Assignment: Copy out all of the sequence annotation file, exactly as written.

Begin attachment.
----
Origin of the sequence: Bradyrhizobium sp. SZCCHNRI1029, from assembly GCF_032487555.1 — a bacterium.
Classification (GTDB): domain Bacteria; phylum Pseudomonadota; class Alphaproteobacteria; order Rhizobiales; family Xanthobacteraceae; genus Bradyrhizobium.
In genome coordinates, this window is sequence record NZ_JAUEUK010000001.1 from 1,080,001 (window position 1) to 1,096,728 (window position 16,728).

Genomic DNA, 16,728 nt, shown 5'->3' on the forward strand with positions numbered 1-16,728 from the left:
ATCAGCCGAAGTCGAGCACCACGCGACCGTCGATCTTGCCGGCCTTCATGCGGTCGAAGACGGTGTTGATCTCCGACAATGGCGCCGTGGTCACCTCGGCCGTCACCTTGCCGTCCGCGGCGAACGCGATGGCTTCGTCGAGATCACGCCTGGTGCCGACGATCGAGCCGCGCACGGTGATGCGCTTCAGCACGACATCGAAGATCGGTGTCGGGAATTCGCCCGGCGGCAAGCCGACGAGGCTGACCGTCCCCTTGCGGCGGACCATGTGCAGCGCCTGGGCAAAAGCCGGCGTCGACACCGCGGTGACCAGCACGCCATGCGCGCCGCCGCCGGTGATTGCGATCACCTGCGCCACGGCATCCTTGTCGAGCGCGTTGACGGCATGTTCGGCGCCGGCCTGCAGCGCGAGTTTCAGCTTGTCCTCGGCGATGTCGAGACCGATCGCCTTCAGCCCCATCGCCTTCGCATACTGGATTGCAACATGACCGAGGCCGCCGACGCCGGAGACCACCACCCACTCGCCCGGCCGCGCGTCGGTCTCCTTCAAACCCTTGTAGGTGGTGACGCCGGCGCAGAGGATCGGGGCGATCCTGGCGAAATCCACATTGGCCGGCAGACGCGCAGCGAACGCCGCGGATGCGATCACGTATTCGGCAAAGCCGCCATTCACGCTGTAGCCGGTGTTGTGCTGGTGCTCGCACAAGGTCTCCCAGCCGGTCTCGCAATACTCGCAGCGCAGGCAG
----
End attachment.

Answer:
Origin of the sequence: Bradyrhizobium sp. SZCCHNRI1029, from assembly GCF_032487555.1 — a bacterium.
Classification (GTDB): domain Bacteria; phylum Pseudomonadota; class Alphaproteobacteria; order Rhizobiales; family Xanthobacteraceae; genus Bradyrhizobium.
In genome coordinates, this window is sequence record NZ_JAUEUK010000001.1 from 1,080,001 (window position 1) to 1,096,728 (window position 16,728).

Genomic DNA, 16,728 nt, shown 5'->3' on the forward strand with positions numbered 1-16,728 from the left:
ATCAGCCGAAGTCGAGCACCACGCGACCGTCGATCTTGCCGGCCTTCATGCGGTCGAAGACGGTGTTGATCTCCGACAATGGCGCCGTGGTCACCTCGGCCGTCACCTTGCCGTCCGCGGCGAACGCGATGGCTTCGTCGAGATCACGCCTGGTGCCGACGATCGAGCCGCGCACGGTGATGCGCTTCAGCACGACATCGAAGATCGGTGTCGGGAATTCGCCCGGCGGCAAGCCGACGAGGCTGACCGTCCCCTTGCGGCGGACCATGTGCAGCGCCTGGGCAAAAGCCGGCGTCGACACCGCGGTGACCAGCACGCCATGCGCGCCGCCGCCGGTGATTGCGATCACCTGCGCCACGGCATCCTTGTCGAGCGCGTTGACGGCATGTTCGGCGCCGGCCTGCAGCGCGAGTTTCAGCTTGTCCTCGGCGATGTCGAGACCGATCGCCTTCAGCCCCATCGCCTTCGCATACTGGATTGCAACATGACCGAGGCCGCCGACGCCGGAGACCACCACCCACTCGCCCGGCCGCGCGTCGGTCTCCTTCAAACCCTTGTAGGTGGTGACGCCGGCGCAGAGGATCGGGGCGATCCTGGCGAAATCCACATTGGCCGGCAGACGCGCAGCGAACGCCGCGGATGCGATCACGTATTCGGCAAAGCCGCCATTCACGCTGTAGCCGGTGTTGTGCTGGTGCTCGCACAAGGTCTCCCAGCCGGTCTCGCAATACTCGCAGCGCAGGCAG